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Employees of the European Commission remove the Israeli flag after a meeting between the Israeli Prime Minister and the president of the commission was canceled at the EU headquarters in Brussels on December 11, 2017. Israel's leader Benjamin Netanyahu said on December 11, that the US decision to recognize Jerusalem as the Jewish state's capital “makes peace possible” as he faced renewed pressure from Europe to reboot the Middle East's moribund peace process. / AFP / JOHN THYS

The recognition of Jerusalem as the capital of Israel by the United States has sparked acts of violence in Germany and Sweden.

Twenty-four hours apart, the heads of the German and Swedish governments condemned the acts of anti-Semitic violence perpetrated in the two countries after the decision of American President Donald Trump, announced on Wednesday December 6, to recognize Jerusalem as the capital of Israel. “We oppose all forms of xenophobia and anti-Semitism. No difference of opinion, including on the status of Jerusalem, can justify such actions. (...) The state must use all the means at its disposal to fight against this., said German Chancellor Angela Merkel on Monday 11 December.

“There is no place for anti-Semitism in our society”, had affirmed, the day before, the Swedish Prime Minister, Stefan Löfven, encouraging “all democratic forces to work together for an open and tolerant society where everyone feels safe”.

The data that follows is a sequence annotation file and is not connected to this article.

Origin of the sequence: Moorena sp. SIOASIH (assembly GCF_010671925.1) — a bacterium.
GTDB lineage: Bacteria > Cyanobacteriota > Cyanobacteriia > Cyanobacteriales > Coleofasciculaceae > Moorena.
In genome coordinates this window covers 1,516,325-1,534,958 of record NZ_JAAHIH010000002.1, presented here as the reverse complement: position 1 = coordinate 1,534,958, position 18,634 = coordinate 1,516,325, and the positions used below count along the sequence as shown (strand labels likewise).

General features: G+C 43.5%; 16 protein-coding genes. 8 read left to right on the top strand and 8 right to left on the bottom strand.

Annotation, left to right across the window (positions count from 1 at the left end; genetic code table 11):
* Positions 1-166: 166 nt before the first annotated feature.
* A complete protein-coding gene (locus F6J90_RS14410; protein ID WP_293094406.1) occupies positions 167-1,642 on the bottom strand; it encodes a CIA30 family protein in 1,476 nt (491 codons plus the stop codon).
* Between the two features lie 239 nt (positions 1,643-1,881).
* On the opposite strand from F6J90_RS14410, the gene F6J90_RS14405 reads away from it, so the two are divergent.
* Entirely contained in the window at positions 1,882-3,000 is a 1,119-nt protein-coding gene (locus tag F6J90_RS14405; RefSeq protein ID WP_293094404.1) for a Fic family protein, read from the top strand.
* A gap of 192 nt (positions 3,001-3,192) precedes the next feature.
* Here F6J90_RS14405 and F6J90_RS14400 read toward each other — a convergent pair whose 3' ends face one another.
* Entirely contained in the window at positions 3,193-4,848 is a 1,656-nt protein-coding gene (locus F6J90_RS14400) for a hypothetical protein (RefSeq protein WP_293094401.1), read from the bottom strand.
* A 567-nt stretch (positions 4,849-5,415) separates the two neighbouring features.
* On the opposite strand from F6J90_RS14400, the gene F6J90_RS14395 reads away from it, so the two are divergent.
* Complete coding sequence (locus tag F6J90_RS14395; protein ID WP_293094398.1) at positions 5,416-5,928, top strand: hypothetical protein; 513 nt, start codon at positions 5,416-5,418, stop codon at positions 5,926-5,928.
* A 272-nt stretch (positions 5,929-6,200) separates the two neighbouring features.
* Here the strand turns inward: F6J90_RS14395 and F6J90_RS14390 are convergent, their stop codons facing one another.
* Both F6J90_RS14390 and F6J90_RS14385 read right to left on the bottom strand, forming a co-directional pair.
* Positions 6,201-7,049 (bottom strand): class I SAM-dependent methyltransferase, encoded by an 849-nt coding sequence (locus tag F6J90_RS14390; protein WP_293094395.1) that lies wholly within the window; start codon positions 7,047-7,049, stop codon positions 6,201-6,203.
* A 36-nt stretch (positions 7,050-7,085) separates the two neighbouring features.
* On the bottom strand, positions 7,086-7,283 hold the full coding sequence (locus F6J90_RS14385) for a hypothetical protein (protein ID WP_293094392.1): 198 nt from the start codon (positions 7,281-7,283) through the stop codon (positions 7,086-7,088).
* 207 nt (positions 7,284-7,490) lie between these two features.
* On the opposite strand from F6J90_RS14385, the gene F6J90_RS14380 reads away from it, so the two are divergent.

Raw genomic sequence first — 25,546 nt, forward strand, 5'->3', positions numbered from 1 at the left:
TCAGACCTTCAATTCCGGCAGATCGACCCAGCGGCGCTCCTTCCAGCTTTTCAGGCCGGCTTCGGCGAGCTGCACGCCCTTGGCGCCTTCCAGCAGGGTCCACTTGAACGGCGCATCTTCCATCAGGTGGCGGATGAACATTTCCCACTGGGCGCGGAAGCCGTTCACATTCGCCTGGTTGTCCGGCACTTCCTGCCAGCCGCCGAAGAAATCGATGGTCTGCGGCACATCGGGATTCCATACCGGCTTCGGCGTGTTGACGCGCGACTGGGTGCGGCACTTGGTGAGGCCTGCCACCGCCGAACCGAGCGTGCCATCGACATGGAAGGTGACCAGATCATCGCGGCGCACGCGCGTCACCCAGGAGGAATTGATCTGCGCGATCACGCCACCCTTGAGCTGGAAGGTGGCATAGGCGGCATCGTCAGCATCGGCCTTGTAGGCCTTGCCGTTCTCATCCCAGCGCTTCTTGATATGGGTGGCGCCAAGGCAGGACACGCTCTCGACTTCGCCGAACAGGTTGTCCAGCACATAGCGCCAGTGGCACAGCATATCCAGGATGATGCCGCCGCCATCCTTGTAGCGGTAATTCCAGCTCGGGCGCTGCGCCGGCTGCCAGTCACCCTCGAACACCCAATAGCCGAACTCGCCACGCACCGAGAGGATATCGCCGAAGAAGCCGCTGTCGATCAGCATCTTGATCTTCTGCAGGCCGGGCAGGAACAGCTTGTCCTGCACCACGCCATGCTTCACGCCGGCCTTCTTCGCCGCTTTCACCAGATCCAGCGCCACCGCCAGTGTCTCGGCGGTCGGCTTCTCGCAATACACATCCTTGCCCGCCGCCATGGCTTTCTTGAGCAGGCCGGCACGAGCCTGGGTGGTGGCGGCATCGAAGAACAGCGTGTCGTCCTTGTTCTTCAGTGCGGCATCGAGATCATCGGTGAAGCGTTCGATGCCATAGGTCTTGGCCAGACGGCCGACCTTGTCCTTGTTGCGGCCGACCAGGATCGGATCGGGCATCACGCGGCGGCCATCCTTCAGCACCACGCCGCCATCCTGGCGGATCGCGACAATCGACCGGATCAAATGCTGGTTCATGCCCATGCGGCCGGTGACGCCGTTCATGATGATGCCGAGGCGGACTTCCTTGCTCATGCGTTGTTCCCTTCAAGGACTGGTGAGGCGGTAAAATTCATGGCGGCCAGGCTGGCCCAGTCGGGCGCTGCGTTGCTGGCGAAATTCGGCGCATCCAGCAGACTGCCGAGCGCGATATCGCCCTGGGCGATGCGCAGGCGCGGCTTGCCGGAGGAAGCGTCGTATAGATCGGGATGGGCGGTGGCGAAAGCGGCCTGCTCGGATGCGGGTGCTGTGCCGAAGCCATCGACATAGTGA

The first incidents broke out early Friday evening. In Berlin, three Israeli flags were burned at the foot of the Brandenburg Gate, in front of the United States Embassy, ​​during a demonstration bringing together around 1 people. Ten people were arrested. At the same time, around 200 people waving Palestinian flags were gathered in a square in Malmö, Sweden's third largest city. “We are launching the Malmö intifada”, said several protesters, some threatening to“cut the throat of the Jews with a knife”.


In Sweden, the most serious incidents occurred on Saturday evening in Gothenburg, the country's second city. Twenty young people had gathered in the community hall of the synagogue, to celebrate the approach of the Jewish holiday of Hanukkah, which begins on December 12, when, around 22 p.m., a dozen masked men threw cocktails Molotov against the locals. The attack caused no injuries. Identified by surveillance cameras, three men were arrested a few hours later. According to the anti-racist magazine Exhibition, it would be two Syrians and a Palestinian, aged 18, 20 and 21, all three arrived in Sweden this year. They were taken into custody for "attempted arson".

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In Berlin, another demonstration took place on Sunday evening in the Neukölln district. About 2 people were present, according to the estimate of the DPA news agency, some waving Turkish flags, others Palestinian flags. Eleven people were arrested, including a man who set fire to an Israeli flag. According to several media, it would be an 500-year-old Syrian.